She screeched the last few words at the orbiter Tribute band, who stopped and gave expressions like hurt puppies.

“What the fuck is up with everyone today?” said Sir Sweet. “This is overkill. They’re usually all up on you but not like this.”

Junelle glared at him.

“You really don’t know?”

Sir Sweet was serious.

“NO. I really don’t!”

Junelle rolled her eyes and tried her best to stomp away, though the sand impeded her stomping.

He’d have to keep guessing.

They walked back up onto the pier and down the boardwalk towards the fair rides.

Near the Ferris wheel another orbiter — this one a hipster-looking brother — busted out a turntable and started doing Passion Pit’s Sleepyhead.

They were all mating calls. Hoping she’d sing back.

“FUCKING A,” Junelle screeched in frustration before the poor kid could even start. “NO TRIBUTES. AUDIENCE REQUESTS ONLY.”

The young brother slinked away with a quiet, “Forgiveness, my princess.”

Sir Sweet was beginning to think this issue of hers had nothing to do with him, at least not originally. She was pissed at him now for not being able to guess what we pissing her off, but that was it.

“Junelle,” he said. “You gonna have to break protocol and communite with your Allegiant overtly. I can’t pick up on it.”

“It’s my heavyspace birthday,” she finally said, eyes flashing at him in disgust. “I didn’t expect you to get me anything, but it would’ve been nice if you had at least said something.”

Oh, Jesus Christ. Sir Sweet had to stop himself from yelling.

“I did know it was your birthday, girl,” he said.

“And then you didn’t know why I was mad.”

“I did know. Last heavyspace birthday you said you didn’t want me to do anything! You didn’t want to be reminded of it.”

“I didn’t say that.”

“Yeah, you did.”

I wanna run through your wicked garden, for that’s the place to find you, sang another orbiter, this one appearing from a ski-ball booth and singing a cappella, a healthy baritone coming from a mustached Filipino-looking motherfucker.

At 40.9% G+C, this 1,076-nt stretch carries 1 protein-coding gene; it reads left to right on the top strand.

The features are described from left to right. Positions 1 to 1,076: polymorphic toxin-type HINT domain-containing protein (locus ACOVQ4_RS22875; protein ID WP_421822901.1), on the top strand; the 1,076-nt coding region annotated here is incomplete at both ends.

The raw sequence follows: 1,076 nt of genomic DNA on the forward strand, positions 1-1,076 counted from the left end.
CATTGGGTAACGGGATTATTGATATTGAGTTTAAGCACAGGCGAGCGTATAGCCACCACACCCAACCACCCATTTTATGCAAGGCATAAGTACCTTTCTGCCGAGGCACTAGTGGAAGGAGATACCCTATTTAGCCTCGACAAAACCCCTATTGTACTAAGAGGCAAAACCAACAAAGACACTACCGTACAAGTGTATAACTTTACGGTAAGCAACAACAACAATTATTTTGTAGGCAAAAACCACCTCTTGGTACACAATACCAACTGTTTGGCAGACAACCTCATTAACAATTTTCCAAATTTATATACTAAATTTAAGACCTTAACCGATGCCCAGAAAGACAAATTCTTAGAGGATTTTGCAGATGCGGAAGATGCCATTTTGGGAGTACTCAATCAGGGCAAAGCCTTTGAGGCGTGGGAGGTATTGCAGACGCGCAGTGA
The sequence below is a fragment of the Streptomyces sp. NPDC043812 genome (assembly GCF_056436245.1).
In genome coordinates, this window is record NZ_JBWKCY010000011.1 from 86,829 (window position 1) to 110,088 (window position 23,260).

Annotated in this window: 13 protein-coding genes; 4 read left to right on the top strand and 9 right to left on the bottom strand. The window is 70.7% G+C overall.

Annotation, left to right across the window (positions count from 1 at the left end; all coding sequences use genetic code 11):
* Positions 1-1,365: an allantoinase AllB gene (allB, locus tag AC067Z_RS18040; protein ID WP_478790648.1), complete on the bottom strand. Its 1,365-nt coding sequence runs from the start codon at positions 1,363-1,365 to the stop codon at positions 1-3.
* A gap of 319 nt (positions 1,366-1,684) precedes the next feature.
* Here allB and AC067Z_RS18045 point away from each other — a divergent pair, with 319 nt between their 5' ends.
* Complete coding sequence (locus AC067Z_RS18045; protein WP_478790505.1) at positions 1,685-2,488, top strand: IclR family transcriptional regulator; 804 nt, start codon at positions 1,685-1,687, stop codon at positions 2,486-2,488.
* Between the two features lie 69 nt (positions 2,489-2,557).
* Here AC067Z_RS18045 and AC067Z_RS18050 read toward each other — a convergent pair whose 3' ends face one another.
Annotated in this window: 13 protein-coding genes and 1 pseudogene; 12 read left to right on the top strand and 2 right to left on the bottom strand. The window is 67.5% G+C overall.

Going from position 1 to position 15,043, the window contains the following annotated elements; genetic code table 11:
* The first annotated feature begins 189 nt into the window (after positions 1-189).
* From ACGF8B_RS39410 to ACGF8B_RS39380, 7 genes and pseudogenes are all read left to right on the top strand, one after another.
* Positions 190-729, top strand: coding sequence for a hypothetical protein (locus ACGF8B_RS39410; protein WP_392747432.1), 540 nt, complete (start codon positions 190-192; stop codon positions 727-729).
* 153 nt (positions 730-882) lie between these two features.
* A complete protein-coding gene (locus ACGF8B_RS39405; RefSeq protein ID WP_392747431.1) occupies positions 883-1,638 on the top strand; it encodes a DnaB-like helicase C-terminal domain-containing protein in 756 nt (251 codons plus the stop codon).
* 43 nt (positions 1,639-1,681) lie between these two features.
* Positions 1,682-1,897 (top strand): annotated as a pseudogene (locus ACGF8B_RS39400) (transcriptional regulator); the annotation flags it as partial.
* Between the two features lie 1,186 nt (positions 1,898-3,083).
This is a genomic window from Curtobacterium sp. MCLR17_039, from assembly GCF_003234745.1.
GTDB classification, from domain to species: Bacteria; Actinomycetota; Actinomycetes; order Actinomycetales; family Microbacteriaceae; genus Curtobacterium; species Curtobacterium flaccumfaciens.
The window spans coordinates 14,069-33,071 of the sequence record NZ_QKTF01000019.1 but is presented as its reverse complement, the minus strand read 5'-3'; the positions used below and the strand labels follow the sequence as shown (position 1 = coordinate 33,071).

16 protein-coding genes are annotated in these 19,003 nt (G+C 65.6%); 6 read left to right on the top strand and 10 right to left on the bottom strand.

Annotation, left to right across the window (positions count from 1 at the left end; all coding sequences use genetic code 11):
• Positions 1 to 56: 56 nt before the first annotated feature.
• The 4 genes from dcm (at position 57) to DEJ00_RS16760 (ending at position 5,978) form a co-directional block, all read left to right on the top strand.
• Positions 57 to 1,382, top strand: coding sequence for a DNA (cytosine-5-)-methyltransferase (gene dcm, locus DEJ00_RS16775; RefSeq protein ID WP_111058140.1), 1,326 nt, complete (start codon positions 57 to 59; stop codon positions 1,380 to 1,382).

Sir Sweet had had enough. He went over, put a hand against the dude’s forehead and shoved him away.

“You need a real song,” he told her. “If we gotta do this Repentant shit, then let’s at least do something smooth.”

He pulled out his Tag and let the music start without waiting. He beatboxed over the intro a little. Junelle pouted.

“Here’s your gift,” he said.

He grabbed her and danced with her.

It’s the time of the season

when the love runs high

His voice was a chilled tenor, elastic and durable, cool like the air above a cocktail glass filled with ice.

It’s the time, give it to me easy

and let me try with pleasured hands

Junelle danced limply with him, insisting on being pissy and showing him how unhappy she was.

He remembered her distinctly saying last year not to get her anything or to even mention it.

“I don’t need to be reminded I’m actually 48,” she’d said loudly.

The chorus ascended and all the orbiters joined in with Sir Sweet. They all sang to Junelle, a Tribute together.

to take you in the sun to promised lands

to show you everyone

Sir Sweet let her go, spun her into the center of admiration. They all struck a pose around her, festival lights flashing.

it’s the time of the season for lovin’

“I’m still not fucking you today,” she said, arms crossed.

“You remember how I got my name?” he asked her, dancing away.

“I gave it to you,” said Junelle. “Duh.”

“Cause of my gifts,” he said. “My Tributes. You said I’m the only one who can make you feel this special. I see you feeling it now.”

Junelle’s left dimple flashed. She tried to hide it, but that dimple was always a giveaway. He was cracking her.

He kept singing. He made everything into a tie-dyed watercolor, the world going psychedelic. The orbiters joined in, happy to be part of the performance. More and more joined. Instruments were added — keyboards and heavy drums and handclaps. The Sleepyhead brother busted out a bass an struck a smooth-as-fuck line for Sir Sweet to lay in.

What’s your name? sang Sir Sweet

(What’s your name) sang the ring of orbiters.

Who’s your daddy?

(Who’s your daddy?)

Is he rich? sang the baritone Filipino.

Is he rich like me? sang Sir Sweet.

Has he taken

(Has he taken)

any time

(any time)

to show, sang the golden baritone Filipino.

to show you what you need to live?

Everyone danced in a flower of hands, a shower of male admiration, Sir Sweet leading, kneeling to take Junelle’s hand. Her dimple was now permenantly affixed into her left cheek.

To take you in the sun to promised lands

To show you everyone

It’s the time for the season for lovin’

The cool chorus of voices died off, the orbiters all celebrating with cries of “Excelsior!” and “a-LAH, a-LAH!”

Both of Junelle’s whisper-dimples appeared in her cheeks. The tantrum was over.

Sir Sweet grinned at her.

All women could be easily swayed — they wanted attention or they didn’t want it. It was a simple code.

“Happy heavyspace birthday, boo,” he said. “You don’t look a day over twenty.”

Junelle kissed him.

“Let’s go windsurfing,” she said.

Everything is a work in progress.